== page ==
Fukuyama, for instance, calls organized religions (as opposed to traditional folk religions) hierarchical without considering their evolution or, for that matter, their variety. This omission hurts his ability to imagine the sources of new order. What accounts for the development, within recent history, of the Mormon church or Pentecostalism, one hierarchical in organization and the other radically decentralized? Both were in fact spontaneous orders, rallying followers who felt moved by their spiritual insights, communal values and modes of worship.

These two movements were arguably responses to the last "great disruption," the social and economic changes of the 19th century. In his final section, a scant two chapters exploring life "After the Great Disruption," Fukuyama sets great store by the Victorian era's ability to transform a society of crime, grime and extraordinarily heavy drinking into the quintessence of propriety. We did it before and, he believes, we will do it again: The divorce rate has peaked, as have out-of-wedlock births. Welfare rolls and crime rates are dropping. Laura Schlessinger's "often censorious tone" has replaced feel-good pop psychologizing. The Million Man March and Promise Keepers have affirmed men's familial responsibilities.

All true, and undoubtedly a bottom-up response to social excesses. But Fukuyama's contribution would have been greater if he had extended his imagination beyond the comfortable conservative litany. Youth culture is full of indications of a new moral consciousness. If you're looking for meditations on "honesty, reciprocity, and an enlarged radius of trust" (not to mention awesome responsibility and problematic parenting), you can learn at least as much from "Buffy the Vampire Slayer" as from Dr. Laura.

Nor have traditionalist men been the only ones gathering on the Washington mall. By some counts, the 1993 gay rights march attracted as large a crowd as the ones inspired by Nation of Islam leader Louis Farrakhan and the Promise Keepers, and it, too, had marriage as a central theme. The push for gay marriage--for the freedom to make commitments--marks a dramatic change not merely from the pre-Great Disruption days of the closet but from the aggressive libertinism of the 1970s. Whatever happens legally, a new order is already evolving in the lives of individuals, with the sanction of voluntary institutions, including many churches and employers.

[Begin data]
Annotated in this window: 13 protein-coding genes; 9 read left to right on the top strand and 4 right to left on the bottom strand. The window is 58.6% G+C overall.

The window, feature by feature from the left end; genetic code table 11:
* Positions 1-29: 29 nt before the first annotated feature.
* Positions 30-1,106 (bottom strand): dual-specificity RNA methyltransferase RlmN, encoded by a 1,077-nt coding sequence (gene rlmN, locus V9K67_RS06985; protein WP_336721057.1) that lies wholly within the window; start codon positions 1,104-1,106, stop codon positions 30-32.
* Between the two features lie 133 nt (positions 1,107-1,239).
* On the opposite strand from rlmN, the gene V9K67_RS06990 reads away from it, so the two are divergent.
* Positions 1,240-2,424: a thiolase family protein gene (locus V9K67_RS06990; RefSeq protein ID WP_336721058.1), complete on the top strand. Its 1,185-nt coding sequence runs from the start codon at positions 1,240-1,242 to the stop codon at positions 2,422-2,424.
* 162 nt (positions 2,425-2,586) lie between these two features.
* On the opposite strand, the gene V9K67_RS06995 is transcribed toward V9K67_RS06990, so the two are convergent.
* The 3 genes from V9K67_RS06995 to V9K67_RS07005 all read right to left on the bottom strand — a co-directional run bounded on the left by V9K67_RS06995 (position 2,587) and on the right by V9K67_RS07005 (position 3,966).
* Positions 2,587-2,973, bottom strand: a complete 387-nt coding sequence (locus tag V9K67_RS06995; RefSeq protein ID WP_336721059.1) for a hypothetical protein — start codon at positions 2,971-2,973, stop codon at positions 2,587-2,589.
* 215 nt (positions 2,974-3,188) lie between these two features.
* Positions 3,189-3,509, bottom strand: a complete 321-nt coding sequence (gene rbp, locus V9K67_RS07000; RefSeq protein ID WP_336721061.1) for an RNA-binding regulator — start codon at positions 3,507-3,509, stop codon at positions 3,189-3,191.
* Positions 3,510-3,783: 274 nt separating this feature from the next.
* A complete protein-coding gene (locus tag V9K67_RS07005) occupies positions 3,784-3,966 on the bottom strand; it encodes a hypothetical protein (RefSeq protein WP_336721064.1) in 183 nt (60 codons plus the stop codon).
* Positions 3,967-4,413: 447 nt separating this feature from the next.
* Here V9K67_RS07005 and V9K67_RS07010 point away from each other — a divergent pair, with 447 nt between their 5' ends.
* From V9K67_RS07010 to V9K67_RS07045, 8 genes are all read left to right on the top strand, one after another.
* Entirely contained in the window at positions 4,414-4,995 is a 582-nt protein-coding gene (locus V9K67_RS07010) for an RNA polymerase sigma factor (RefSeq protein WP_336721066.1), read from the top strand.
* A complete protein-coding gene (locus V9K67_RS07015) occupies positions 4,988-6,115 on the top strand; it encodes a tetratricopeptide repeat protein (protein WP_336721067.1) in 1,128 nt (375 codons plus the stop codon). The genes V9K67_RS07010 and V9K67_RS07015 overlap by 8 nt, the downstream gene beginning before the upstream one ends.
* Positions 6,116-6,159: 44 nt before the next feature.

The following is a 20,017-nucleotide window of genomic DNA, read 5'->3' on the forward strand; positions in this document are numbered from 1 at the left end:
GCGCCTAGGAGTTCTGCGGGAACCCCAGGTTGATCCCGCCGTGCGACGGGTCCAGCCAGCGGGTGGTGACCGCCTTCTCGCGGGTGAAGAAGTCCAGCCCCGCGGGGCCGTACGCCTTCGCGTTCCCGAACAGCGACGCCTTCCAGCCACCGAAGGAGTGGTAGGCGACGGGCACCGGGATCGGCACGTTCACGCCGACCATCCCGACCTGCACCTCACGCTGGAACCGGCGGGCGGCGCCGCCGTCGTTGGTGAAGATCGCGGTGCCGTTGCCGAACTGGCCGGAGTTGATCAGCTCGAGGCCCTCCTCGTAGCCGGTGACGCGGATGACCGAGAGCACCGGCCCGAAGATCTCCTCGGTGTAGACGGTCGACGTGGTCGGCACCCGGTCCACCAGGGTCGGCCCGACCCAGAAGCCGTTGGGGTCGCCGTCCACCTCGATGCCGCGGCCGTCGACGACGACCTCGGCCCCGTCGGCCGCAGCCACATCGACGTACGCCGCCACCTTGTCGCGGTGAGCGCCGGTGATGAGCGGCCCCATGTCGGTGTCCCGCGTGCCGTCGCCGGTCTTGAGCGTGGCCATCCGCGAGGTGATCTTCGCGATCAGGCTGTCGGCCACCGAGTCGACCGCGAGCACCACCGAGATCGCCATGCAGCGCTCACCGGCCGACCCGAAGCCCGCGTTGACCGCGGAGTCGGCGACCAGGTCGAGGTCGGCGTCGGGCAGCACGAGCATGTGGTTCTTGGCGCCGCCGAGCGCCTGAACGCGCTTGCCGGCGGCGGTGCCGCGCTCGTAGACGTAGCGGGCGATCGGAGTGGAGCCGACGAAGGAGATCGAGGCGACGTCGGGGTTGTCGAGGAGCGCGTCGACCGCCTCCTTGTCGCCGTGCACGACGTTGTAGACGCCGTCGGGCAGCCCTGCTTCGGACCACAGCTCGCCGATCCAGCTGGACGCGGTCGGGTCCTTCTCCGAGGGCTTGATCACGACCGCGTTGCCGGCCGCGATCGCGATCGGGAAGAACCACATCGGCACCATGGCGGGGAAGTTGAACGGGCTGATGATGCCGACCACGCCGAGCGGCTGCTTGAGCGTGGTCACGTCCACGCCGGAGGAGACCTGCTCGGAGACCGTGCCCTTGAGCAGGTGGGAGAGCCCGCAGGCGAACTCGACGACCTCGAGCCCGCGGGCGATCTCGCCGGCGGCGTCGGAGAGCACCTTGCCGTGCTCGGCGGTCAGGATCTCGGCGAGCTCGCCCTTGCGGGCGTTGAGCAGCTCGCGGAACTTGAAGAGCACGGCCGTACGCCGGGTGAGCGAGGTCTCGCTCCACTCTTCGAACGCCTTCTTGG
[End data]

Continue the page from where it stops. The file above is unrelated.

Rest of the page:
Discovering such evolving orders requires a combination of journalism and cultural studies, not social science. That would not suit Fukuyama's preferred methodology and would take him into uncomfortable territory. And though such explorations would make the book more interesting and perhaps more convincing, they would not necessarily make it more influential.

"The Great Disruption" is an important and ambitious work. It promises to communicate unconventional ideas to political intellectuals bound by convention and thus to inject much needed vitality and realism into stale and stylized debates. In a nonthreatening and serious way, Fukuyama is making another bold, and I believe correct, claim: that the trial-and-error processes of a free society lead not to decay but to discovery, not to disorder but to new and ever-evolving forms of order.